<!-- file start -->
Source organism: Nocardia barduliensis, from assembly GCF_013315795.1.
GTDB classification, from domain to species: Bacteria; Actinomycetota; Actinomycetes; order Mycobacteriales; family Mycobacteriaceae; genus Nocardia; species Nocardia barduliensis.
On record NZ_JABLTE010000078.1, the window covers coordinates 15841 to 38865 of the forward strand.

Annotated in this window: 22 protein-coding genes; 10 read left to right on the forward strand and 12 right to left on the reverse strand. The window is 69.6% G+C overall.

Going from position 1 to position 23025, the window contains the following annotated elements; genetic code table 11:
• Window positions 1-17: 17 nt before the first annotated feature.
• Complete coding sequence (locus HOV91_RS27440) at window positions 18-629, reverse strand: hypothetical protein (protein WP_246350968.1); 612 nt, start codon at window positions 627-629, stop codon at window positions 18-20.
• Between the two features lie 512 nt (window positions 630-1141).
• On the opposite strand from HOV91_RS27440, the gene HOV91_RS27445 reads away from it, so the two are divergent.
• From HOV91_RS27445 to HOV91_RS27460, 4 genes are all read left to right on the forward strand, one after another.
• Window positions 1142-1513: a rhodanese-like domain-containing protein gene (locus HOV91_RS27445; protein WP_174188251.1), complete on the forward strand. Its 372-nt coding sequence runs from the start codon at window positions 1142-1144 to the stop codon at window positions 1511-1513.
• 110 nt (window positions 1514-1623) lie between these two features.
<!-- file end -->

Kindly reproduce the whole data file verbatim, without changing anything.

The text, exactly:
Source organism: Nocardia barduliensis, from assembly GCF_013315795.1.
GTDB classification, from domain to species: Bacteria; Actinomycetota; Actinomycetes; order Mycobacteriales; family Mycobacteriaceae; genus Nocardia; species Nocardia barduliensis.
On record NZ_JABLTE010000078.1, the window covers coordinates 15841 to 38865 of the forward strand.

Annotated in this window: 22 protein-coding genes; 10 read left to right on the forward strand and 12 right to left on the reverse strand. The window is 69.6% G+C overall.

Going from position 1 to position 23025, the window contains the following annotated elements; genetic code table 11:
• Window positions 1-17: 17 nt before the first annotated feature.
• Complete coding sequence (locus HOV91_RS27440) at window positions 18-629, reverse strand: hypothetical protein (protein WP_246350968.1); 612 nt, start codon at window positions 627-629, stop codon at window positions 18-20.
• Between the two features lie 512 nt (window positions 630-1141).
• On the opposite strand from HOV91_RS27440, the gene HOV91_RS27445 reads away from it, so the two are divergent.
• From HOV91_RS27445 to HOV91_RS27460, 4 genes are all read left to right on the forward strand, one after another.
• Window positions 1142-1513: a rhodanese-like domain-containing protein gene (locus HOV91_RS27445; protein WP_174188251.1), complete on the forward strand. Its 372-nt coding sequence runs from the start codon at window positions 1142-1144 to the stop codon at window positions 1511-1513.
• 110 nt (window positions 1514-1623) lie between these two features.